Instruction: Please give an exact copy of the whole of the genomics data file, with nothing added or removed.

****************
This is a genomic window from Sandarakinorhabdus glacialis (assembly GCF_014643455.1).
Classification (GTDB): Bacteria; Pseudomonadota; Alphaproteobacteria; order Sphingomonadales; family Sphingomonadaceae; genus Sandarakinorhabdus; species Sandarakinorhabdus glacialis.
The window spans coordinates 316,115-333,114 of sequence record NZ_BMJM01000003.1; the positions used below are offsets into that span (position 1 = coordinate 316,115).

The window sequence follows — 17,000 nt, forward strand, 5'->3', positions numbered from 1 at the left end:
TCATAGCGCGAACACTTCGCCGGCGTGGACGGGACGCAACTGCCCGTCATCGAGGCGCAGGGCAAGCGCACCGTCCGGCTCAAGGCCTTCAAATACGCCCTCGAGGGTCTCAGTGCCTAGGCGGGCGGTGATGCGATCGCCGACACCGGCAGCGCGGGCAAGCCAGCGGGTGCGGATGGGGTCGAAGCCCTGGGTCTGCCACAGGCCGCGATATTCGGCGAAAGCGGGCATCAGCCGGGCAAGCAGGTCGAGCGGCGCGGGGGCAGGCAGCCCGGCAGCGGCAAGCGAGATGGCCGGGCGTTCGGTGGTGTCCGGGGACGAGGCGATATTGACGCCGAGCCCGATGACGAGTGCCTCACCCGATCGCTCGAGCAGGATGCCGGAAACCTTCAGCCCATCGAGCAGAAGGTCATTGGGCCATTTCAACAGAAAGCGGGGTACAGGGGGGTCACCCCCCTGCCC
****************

This is a genomic window from Sandarakinorhabdus glacialis (assembly GCF_014643455.1).
Classification (GTDB): Bacteria; Pseudomonadota; Alphaproteobacteria; order Sphingomonadales; family Sphingomonadaceae; genus Sandarakinorhabdus; species Sandarakinorhabdus glacialis.
The window spans coordinates 316,115-333,114 of sequence record NZ_BMJM01000003.1; the positions used below are offsets into that span (position 1 = coordinate 316,115).

The window sequence follows — 17,000 nt, forward strand, 5'->3', positions numbered from 1 at the left end:
TCATAGCGCGAACACTTCGCCGGCGTGGACGGGACGCAACTGCCCGTCATCGAGGCGCAGGGCAAGCGCACCGTCCGGCTCAAGGCCTTCAAATACGCCCTCGAGGGTCTCAGTGCCTAGGCGGGCGGTGATGCGATCGCCGACACCGGCAGCGCGGGCAAGCCAGCGGGTGCGGATGGGGTCGAAGCCCTGGGTCTGCCACAGGCCGCGATATTCGGCGAAAGCGGGCATCAGCCGGGCAAGCAGGTCGAGCGGCGCGGGGGCAGGCAGCCCGGCAGCGGCAAGCGAGATGGCCGGGCGTTCGGTGGTGTCCGGGGACGAGGCGATATTGACGCCGAGCCCGATGACGAGTGCCTCACCCGATCGCTCGAGCAGGATGCCGGAAACCTTCAGCCCATCGAGCAGAAGGTCATTGGGCCATTTCAACAGAAAGCGGGGTACAGGGGGGTCACCCCCCTGCCC